Here’s a shorter explanation: in social democracies eventually you run out of everyone else’s money. We’ve already run out of our money and the next several generation’s money and the big bills haven’t even come in yet.

gwelf on January 24, 2013 at 6:09 PM

you want to make a change? try conservatism for once

DanMan on January 24, 2013 at 6:09 PM

“We” do not have an obsession with “government bookkeeping”. Spending is a symptom of a government that has grown beyond all reason. Deficits matter, in fact it is probably the most pressing issue we have. Is Jindal saying we should just ignore all of that?

I like him but I think he is trying to be overly clever without thinking through what he is saying. The bottom line I get from him is we should run from the fights he believes we can’t win. That becomes a habit. The party is running away from social issues, we are surrendering on the size of government as well. Rubio wants amnesty.

The 3 legged stool has been demolished and Jindal wants to replace it with what? Emphasizing growth? I am all for it but growth requires investment and an out of control federal bureaucracy is doing everything to make sure that doesn’t happen. I guess I am no longer a Republican. My beliefs are what they are.

You can’t just focus on growth and expect to win. Romney beat the hell out of that issue and the takers didn’t care to hear it. Oh that’s right, “takers” is a bad word now. Folks who work hard and have families DID vote for Mitt. I am OK with that. Jindal and Rubio seem like they want to fish in the waters of those who espouse a victim mentality. I don’t think they will be biting, they already have a party that will pander to them far more than we ever would.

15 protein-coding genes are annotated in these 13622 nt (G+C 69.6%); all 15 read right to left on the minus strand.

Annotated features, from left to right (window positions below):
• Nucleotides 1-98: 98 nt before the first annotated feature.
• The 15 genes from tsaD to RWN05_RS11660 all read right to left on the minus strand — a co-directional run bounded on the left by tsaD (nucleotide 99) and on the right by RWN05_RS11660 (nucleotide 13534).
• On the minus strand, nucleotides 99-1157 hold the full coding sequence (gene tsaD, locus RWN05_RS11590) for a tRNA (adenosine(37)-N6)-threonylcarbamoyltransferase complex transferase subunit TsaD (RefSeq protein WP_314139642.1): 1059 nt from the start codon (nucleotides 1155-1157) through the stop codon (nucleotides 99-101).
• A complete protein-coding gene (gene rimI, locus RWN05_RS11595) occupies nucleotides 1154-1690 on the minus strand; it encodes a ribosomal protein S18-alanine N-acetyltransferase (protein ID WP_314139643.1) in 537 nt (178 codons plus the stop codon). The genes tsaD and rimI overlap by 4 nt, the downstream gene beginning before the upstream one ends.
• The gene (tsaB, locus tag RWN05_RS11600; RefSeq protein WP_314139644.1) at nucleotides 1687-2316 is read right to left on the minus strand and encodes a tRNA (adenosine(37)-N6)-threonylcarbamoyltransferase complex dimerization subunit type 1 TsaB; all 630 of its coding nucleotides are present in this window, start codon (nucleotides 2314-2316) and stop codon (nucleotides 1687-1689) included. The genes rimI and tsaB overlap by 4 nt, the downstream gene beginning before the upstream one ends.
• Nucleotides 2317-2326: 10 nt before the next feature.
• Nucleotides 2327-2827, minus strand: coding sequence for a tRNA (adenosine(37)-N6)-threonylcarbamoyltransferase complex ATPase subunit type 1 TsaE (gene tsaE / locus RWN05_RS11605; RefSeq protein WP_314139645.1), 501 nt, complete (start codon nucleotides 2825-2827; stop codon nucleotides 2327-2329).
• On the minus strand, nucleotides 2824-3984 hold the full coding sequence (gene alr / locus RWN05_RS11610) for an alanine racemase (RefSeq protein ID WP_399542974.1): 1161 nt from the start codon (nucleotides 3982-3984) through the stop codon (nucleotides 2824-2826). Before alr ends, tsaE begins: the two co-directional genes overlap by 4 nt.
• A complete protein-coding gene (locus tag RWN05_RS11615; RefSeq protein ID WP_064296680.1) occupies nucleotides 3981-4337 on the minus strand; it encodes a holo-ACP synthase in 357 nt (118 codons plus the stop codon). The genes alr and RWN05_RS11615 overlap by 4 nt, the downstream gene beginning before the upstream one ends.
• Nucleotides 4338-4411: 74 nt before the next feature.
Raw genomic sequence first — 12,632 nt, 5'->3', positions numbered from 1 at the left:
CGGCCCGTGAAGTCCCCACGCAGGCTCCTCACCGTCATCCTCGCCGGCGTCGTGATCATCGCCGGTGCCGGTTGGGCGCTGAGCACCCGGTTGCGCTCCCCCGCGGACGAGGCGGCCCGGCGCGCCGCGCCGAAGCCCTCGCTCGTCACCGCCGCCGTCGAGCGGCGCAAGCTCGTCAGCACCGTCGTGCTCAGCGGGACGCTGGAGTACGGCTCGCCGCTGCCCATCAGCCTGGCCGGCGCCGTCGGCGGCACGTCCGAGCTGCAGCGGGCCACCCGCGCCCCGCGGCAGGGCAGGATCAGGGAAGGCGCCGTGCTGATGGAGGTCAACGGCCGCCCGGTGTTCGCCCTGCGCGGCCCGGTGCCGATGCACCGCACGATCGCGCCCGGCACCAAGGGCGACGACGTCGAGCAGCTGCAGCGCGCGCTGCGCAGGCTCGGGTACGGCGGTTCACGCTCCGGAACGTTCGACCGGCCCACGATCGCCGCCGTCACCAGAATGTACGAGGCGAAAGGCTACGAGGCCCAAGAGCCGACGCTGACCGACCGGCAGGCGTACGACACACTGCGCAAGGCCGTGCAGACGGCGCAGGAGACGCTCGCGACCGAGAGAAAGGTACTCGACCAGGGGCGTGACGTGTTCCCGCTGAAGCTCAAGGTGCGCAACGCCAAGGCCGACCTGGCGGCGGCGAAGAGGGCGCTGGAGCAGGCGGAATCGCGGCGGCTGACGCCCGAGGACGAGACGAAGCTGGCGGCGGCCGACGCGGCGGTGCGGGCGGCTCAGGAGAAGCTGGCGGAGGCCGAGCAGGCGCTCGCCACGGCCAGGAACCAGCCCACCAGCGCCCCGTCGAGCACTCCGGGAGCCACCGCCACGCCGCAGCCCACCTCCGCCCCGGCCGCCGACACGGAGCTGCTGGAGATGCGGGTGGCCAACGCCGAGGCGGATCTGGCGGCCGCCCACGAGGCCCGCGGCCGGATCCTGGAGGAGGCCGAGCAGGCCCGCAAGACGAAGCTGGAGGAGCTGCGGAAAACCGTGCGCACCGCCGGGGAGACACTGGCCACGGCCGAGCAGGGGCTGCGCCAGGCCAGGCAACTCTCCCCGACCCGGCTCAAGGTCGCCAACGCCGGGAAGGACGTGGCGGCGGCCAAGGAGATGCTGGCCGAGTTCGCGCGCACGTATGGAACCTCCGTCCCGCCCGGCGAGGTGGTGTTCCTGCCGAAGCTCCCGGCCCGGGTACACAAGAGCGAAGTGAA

echosyst on January 24, 2013 at 6:11 PM

We’re the brokest nation in history.

hardly.

I asked about this the other day. Progressives have pushed this nation so far into debt and refused to fix entitlements for long enough that the collapse of the entitlement state and the safety net are almost assured. I’m sure you’ll just respond with “nah, we’re fine” just like you did last time but this just shows how unserious and ignorant you are. Deny it all you want but most every thing you value in a liberal government is a Ponzi scheme and austerity is coming when it collapsed and the checks stop going out.

gwelf on January 24, 2013 at 6:02 PM

you and your blogger clearly don’t understand what austerity means.

sesquipedalian on January 24, 2013 at 6:11 PM

Nothing will change until the media is exposed for the traitorous bastages they represent.

hillsoftx on January 24, 2013 at 6:16 PM

Here’s a shorter explanation: in social democracies eventually you run out of everyone else’s money.

you make it sound like this was scrawled on one of moses’s tablets from that fairytale.

We’ve already run out of our money and the next several generation’s money and the big bills haven’t even come in yet.

gwelf on January 24, 2013 at 6:09 PM

we have nothing to fear but fear itself.

sesquipedalian on January 24, 2013 at 6:17 PM

can_con on January 24, 2013 at 6:05 PM

Good deal..We will see..:)

Dire Straits on January 24, 2013 at 6:17 PM

Ah, figures RWM would be quickest to get that reference. Good on ya!

can_con on January 24, 2013 at 5:37 PM

“You cannot go to a 7-11 or a Dunkin’ Donuts unless you have a slight Indian accent…. I’m not joking.”

— Senator Joe Biden,June, 2006

:-)

Resist We Much on January 24, 2013 at 6:20 PM

Here’s a shorter explanation: in social democracies eventually you run out of everyone else’s money.

gwelf on January 24, 2013 at 6:09 PM

i hate to do this to you. but i have to.